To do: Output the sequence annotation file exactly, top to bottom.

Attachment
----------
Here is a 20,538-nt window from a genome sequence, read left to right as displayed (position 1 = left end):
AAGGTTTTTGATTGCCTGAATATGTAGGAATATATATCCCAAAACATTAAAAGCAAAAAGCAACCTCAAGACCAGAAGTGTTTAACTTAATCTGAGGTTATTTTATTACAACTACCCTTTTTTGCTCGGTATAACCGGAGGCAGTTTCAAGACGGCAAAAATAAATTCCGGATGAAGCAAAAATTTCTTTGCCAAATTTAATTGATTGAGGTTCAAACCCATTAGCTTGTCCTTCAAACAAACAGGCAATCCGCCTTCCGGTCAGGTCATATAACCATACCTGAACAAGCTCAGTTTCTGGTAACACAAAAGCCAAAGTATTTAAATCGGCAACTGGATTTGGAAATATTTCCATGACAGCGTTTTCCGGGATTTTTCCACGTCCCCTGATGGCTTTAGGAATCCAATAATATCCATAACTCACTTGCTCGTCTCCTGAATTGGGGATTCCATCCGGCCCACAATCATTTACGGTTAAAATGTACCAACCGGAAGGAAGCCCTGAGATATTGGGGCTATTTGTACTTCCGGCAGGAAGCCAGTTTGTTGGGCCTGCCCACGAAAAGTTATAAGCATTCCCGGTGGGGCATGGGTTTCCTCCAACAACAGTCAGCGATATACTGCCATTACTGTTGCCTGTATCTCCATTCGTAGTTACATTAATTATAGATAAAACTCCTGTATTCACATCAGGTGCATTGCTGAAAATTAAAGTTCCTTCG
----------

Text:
Here is a 20,538-nt window from a genome sequence, read left to right as displayed (position 1 = left end):
AAGGTTTTTGATTGCCTGAATATGTAGGAATATATATCCCAAAACATTAAAAGCAAAAAGCAACCTCAAGACCAGAAGTGTTTAACTTAATCTGAGGTTATTTTATTACAACTACCCTTTTTTGCTCGGTATAACCGGAGGCAGTTTCAAGACGGCAAAAATAAATTCCGGATGAAGCAAAAATTTCTTTGCCAAATTTAATTGATTGAGGTTCAAACCCATTAGCTTGTCCTTCAAACAAACAGGCAATCCGCCTTCCGGTCAGGTCATATAACCATACCTGAACAAGCTCAGTTTCTGGTAACACAAAAGCCAAAGTATTTAAATCGGCAACTGGATTTGGAAATATTTCCATGACAGCGTTTTCCGGGATTTTTCCACGTCCCCTGATGGCTTTAGGAATCCAATAATATCCATAACTCACTTGCTCGTCTCCTGAATTGGGGATTCCATCCGGCCCACAATCATTTACGGTTAAAATGTACCAACCGGAAGGAAGCCCTGAGATATTGGGGCTATTTGTACTTCCGGCAGGAAGCCAGTTTGTTGGGCCTGCCCACGAAAAGTTATAAGCATTCCCGGTGGGGCATGGGTTTCCTCCAACAACAGTCAGCGATATACTGCCATTACTGTTGCCTGTATCTCCATTCGTAGTTACATTAATTATAGATAAAACTCCTGTATTCACATCAGGTGCATTGCTGAAAATTAAAGTTCCTTCG